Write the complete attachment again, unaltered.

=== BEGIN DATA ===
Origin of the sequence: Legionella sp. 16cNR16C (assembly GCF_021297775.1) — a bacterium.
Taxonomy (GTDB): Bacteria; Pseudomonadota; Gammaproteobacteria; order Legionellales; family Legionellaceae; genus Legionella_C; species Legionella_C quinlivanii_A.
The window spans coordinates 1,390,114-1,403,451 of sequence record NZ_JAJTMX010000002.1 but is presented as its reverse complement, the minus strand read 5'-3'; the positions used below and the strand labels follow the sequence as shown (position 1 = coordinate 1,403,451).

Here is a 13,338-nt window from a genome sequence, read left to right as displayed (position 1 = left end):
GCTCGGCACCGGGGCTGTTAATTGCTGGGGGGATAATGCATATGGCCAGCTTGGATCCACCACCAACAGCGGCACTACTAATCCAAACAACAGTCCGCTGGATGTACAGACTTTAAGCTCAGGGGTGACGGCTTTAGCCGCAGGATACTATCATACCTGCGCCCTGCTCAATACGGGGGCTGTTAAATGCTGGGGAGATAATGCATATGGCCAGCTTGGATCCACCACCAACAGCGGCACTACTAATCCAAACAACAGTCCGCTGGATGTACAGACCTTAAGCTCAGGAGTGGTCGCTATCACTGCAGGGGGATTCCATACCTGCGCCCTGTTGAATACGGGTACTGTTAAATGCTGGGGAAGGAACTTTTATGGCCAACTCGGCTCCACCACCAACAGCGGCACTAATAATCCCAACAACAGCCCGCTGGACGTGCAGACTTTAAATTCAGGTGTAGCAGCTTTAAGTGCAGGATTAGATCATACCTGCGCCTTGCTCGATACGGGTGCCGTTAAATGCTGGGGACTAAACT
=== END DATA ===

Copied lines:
Origin of the sequence: Legionella sp. 16cNR16C (assembly GCF_021297775.1) — a bacterium.
Taxonomy (GTDB): Bacteria; Pseudomonadota; Gammaproteobacteria; order Legionellales; family Legionellaceae; genus Legionella_C; species Legionella_C quinlivanii_A.
The window spans coordinates 1,390,114-1,403,451 of sequence record NZ_JAJTMX010000002.1 but is presented as its reverse complement, the minus strand read 5'-3'; the positions used below and the strand labels follow the sequence as shown (position 1 = coordinate 1,403,451).

Here is a 13,338-nt window from a genome sequence, read left to right as displayed (position 1 = left end):
GCTCGGCACCGGGGCTGTTAATTGCTGGGGGGATAATGCATATGGCCAGCTTGGATCCACCACCAACAGCGGCACTACTAATCCAAACAACAGTCCGCTGGATGTACAGACTTTAAGCTCAGGGGTGACGGCTTTAGCCGCAGGATACTATCATACCTGCGCCCTGCTCAATACGGGGGCTGTTAAATGCTGGGGAGATAATGCATATGGCCAGCTTGGATCCACCACCAACAGCGGCACTACTAATCCAAACAACAGTCCGCTGGATGTACAGACCTTAAGCTCAGGAGTGGTCGCTATCACTGCAGGGGGATTCCATACCTGCGCCCTGTTGAATACGGGTACTGTTAAATGCTGGGGAAGGAACTTTTATGGCCAACTCGGCTCCACCACCAACAGCGGCACTAATAATCCCAACAACAGCCCGCTGGACGTGCAGACTTTAAATTCAGGTGTAGCAGCTTTAAGTGCAGGATTAGATCATACCTGCGCCTTGCTCGATACGGGTGCCGTTAAATGCTGGGGACTAAACT